My favorite aspect about Warped Tour are the medium and smaller stages. These stages generally house veteran working bands or baby bands full of raw talent. In the past, I never paid these stages too much attention because I believed the main stages had all of the action. Nevertheless, as I reflect on my Warped past, I had the opportunity to see some iconic bands on smaller intimate stages during their infant years. With this perspective in mind, I decided this was the best use of my time.
The first full set I saw this day was on the medium sized stage, Poseidon, tucked away in a corner. Its seclusion reduced the amount of music bleed over and created a club dynamic. These factors, and they fact that they are awesome, contributed to Masked Intruder being the favorite of the day. For the uninitiated, Masked Intruder is a Pop Punk from Madison, Wisconsin whose members wear colored ski masks on stage and never reveal their faces or identities. Although these aspects of the band could be enough to set them apart from the vast field of bands, they take it further with their hype-man and on-stage banter. Despite being from the Midwest, MI’s lead singer talked with a stereotypical New York accent and kept telling the crowd to prepare to be mugged by the band after their set. Their gimmicks got the crowd interested, but their catchy songs and audience participation turned everyone into a fan.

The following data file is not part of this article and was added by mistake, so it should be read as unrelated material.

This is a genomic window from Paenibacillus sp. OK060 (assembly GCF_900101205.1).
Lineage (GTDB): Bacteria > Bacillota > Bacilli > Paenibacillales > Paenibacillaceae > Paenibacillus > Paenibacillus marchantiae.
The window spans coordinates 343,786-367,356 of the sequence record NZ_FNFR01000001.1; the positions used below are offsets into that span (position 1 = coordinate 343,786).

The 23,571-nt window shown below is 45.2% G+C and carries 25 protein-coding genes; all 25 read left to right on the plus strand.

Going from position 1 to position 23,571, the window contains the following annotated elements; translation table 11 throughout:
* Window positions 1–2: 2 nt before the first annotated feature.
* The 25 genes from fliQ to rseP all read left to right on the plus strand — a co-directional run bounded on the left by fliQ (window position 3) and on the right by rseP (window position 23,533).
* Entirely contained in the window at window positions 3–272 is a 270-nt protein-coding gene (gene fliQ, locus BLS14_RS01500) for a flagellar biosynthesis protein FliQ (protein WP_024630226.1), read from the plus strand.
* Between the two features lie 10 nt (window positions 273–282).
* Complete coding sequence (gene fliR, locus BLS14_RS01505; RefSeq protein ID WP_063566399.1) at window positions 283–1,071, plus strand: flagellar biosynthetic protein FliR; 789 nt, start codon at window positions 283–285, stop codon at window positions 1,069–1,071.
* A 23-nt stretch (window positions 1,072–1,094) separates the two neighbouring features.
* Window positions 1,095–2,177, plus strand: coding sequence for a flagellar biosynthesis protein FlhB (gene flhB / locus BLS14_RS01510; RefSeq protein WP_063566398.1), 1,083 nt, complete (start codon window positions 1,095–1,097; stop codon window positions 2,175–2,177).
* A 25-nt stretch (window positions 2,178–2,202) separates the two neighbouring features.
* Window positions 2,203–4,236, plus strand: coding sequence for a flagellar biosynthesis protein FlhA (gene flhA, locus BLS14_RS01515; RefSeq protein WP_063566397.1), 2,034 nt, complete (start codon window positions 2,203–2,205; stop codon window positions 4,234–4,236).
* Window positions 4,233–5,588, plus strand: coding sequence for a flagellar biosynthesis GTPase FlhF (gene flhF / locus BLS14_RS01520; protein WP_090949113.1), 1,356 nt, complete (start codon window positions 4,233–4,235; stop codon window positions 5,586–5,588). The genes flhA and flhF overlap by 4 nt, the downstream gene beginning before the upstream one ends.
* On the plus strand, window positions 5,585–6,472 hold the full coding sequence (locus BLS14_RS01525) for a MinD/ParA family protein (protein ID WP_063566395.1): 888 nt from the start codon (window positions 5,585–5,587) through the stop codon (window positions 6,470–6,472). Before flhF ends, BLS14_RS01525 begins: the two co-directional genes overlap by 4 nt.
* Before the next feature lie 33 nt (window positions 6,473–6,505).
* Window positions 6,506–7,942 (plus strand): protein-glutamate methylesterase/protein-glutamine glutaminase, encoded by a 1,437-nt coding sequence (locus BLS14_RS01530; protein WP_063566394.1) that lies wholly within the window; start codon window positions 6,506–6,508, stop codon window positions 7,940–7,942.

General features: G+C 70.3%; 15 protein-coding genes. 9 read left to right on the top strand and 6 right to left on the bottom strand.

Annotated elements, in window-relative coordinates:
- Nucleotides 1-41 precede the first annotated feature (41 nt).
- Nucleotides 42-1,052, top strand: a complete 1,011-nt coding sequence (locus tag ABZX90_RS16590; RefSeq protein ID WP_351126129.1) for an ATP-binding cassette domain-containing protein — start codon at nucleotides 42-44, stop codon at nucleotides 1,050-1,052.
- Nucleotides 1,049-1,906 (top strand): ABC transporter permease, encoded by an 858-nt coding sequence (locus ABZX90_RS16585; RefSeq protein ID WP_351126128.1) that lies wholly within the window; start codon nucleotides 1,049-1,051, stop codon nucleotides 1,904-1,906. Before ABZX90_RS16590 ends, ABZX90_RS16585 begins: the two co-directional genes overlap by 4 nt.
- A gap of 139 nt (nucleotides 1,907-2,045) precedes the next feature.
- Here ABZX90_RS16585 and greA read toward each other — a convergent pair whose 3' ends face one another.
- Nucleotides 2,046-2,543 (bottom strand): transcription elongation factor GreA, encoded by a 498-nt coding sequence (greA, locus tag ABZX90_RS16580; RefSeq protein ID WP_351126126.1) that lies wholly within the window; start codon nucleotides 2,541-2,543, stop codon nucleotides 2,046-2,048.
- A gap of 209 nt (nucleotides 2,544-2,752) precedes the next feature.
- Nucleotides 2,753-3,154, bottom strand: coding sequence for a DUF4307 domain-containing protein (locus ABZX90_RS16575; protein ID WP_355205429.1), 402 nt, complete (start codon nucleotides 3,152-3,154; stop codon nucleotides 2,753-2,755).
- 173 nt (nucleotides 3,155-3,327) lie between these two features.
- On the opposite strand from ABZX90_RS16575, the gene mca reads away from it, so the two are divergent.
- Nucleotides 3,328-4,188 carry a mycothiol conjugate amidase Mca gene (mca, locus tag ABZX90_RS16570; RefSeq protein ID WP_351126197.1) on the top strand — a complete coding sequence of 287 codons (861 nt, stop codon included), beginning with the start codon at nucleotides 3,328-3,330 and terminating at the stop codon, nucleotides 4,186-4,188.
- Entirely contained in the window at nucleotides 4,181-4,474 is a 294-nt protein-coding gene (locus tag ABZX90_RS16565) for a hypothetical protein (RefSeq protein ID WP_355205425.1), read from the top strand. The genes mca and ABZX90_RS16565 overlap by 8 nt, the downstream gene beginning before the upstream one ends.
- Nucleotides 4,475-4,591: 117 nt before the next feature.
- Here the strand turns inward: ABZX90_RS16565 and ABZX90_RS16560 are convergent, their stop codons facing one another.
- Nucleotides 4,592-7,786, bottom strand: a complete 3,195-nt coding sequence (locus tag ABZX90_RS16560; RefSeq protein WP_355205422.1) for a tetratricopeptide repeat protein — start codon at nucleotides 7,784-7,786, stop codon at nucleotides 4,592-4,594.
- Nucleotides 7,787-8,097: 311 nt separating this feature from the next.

The closet stage to Poseidon was the Cyclops stage. This stage was centrally located on the festival grounds and had a lot of main Stage bleed over. This stage acted as a proving ground for bands, because they had the task of pulling people in that were waiting for future main stage acts. Despite the negative elements of its location, I feel the Cyclops stage had the most exciting bands of the day.
My personal favorite band on this stage was Teenage Bottlerocket. This was not the first time I saw them, but it seemed like a different band. After a tragic and traumatic 2015, Teenage Bottlerocket played like a band with an agenda. They opened their set by dedicating their first song, “Skate or Die”, to their late drummer Brandon Carlisle. After this touching tribute, they were merciless. They cranked out song after song, only stopping when guitarist’s, Kody Templeman, son came on stage to perform an awesome rap about Santa and tell a brutal Muppet joke (“What did the Muppets say after Jim Henson died? Nothing”). They were a slight to behold.
Bring on the Nostalgia